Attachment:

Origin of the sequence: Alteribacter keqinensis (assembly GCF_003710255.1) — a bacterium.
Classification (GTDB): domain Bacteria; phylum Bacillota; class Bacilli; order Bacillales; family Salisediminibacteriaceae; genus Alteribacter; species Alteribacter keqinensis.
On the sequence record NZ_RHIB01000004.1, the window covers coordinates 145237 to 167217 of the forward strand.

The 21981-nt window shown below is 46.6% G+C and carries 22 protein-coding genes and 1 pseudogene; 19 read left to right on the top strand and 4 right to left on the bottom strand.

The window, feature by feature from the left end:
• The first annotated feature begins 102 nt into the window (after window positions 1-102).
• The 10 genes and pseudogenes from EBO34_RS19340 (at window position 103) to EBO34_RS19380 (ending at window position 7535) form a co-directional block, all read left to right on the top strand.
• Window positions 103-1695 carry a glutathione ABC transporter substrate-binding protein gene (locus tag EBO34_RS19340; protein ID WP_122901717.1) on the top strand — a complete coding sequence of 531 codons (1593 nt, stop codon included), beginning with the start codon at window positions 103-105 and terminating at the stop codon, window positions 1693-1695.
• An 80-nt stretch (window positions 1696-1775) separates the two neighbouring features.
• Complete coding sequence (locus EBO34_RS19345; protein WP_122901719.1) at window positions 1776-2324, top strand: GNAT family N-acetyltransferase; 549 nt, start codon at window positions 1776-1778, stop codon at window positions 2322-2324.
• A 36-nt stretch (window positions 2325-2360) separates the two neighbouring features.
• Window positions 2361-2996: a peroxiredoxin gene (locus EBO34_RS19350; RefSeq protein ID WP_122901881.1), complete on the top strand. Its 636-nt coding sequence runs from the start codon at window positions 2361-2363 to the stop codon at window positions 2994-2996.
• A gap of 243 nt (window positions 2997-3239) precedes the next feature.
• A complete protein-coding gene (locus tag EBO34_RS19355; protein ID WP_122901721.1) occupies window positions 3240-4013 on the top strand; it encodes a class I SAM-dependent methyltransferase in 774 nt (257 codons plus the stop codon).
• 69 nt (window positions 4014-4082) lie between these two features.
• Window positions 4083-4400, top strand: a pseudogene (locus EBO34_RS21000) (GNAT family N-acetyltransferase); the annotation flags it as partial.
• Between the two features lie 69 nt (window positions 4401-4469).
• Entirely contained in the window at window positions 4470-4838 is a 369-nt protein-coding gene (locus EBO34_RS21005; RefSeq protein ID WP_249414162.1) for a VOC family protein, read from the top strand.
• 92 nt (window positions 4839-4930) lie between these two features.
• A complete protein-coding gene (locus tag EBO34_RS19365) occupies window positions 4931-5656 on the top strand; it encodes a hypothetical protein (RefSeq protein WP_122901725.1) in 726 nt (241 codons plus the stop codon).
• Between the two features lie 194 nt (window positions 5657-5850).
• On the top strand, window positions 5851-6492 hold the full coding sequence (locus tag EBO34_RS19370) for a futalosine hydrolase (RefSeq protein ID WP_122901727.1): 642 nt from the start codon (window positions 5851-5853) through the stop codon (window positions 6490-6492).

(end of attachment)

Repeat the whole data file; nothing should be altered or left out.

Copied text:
Origin of the sequence: Alteribacter keqinensis (assembly GCF_003710255.1) — a bacterium.
Classification (GTDB): domain Bacteria; phylum Bacillota; class Bacilli; order Bacillales; family Salisediminibacteriaceae; genus Alteribacter; species Alteribacter keqinensis.
On the sequence record NZ_RHIB01000004.1, the window covers coordinates 145237 to 167217 of the forward strand.

The 21981-nt window shown below is 46.6% G+C and carries 22 protein-coding genes and 1 pseudogene; 19 read left to right on the top strand and 4 right to left on the bottom strand.

The window, feature by feature from the left end:
• The first annotated feature begins 102 nt into the window (after window positions 1-102).
• The 10 genes and pseudogenes from EBO34_RS19340 (at window position 103) to EBO34_RS19380 (ending at window position 7535) form a co-directional block, all read left to right on the top strand.
• Window positions 103-1695 carry a glutathione ABC transporter substrate-binding protein gene (locus tag EBO34_RS19340; protein ID WP_122901717.1) on the top strand — a complete coding sequence of 531 codons (1593 nt, stop codon included), beginning with the start codon at window positions 103-105 and terminating at the stop codon, window positions 1693-1695.
• An 80-nt stretch (window positions 1696-1775) separates the two neighbouring features.
• Complete coding sequence (locus EBO34_RS19345; protein WP_122901719.1) at window positions 1776-2324, top strand: GNAT family N-acetyltransferase; 549 nt, start codon at window positions 1776-1778, stop codon at window positions 2322-2324.
• A 36-nt stretch (window positions 2325-2360) separates the two neighbouring features.
• Window positions 2361-2996: a peroxiredoxin gene (locus EBO34_RS19350; RefSeq protein ID WP_122901881.1), complete on the top strand. Its 636-nt coding sequence runs from the start codon at window positions 2361-2363 to the stop codon at window positions 2994-2996.
• A gap of 243 nt (window positions 2997-3239) precedes the next feature.
• A complete protein-coding gene (locus tag EBO34_RS19355; protein ID WP_122901721.1) occupies window positions 3240-4013 on the top strand; it encodes a class I SAM-dependent methyltransferase in 774 nt (257 codons plus the stop codon).
• 69 nt (window positions 4014-4082) lie between these two features.
• Window positions 4083-4400, top strand: a pseudogene (locus EBO34_RS21000) (GNAT family N-acetyltransferase); the annotation flags it as partial.
• Between the two features lie 69 nt (window positions 4401-4469).
• Entirely contained in the window at window positions 4470-4838 is a 369-nt protein-coding gene (locus EBO34_RS21005; RefSeq protein ID WP_249414162.1) for a VOC family protein, read from the top strand.
• 92 nt (window positions 4839-4930) lie between these two features.
• A complete protein-coding gene (locus tag EBO34_RS19365) occupies window positions 4931-5656 on the top strand; it encodes a hypothetical protein (RefSeq protein WP_122901725.1) in 726 nt (241 codons plus the stop codon).
• Between the two features lie 194 nt (window positions 5657-5850).
• On the top strand, window positions 5851-6492 hold the full coding sequence (locus tag EBO34_RS19370) for a futalosine hydrolase (RefSeq protein ID WP_122901727.1): 642 nt from the start codon (window positions 5851-5853) through the stop codon (window positions 6490-6492).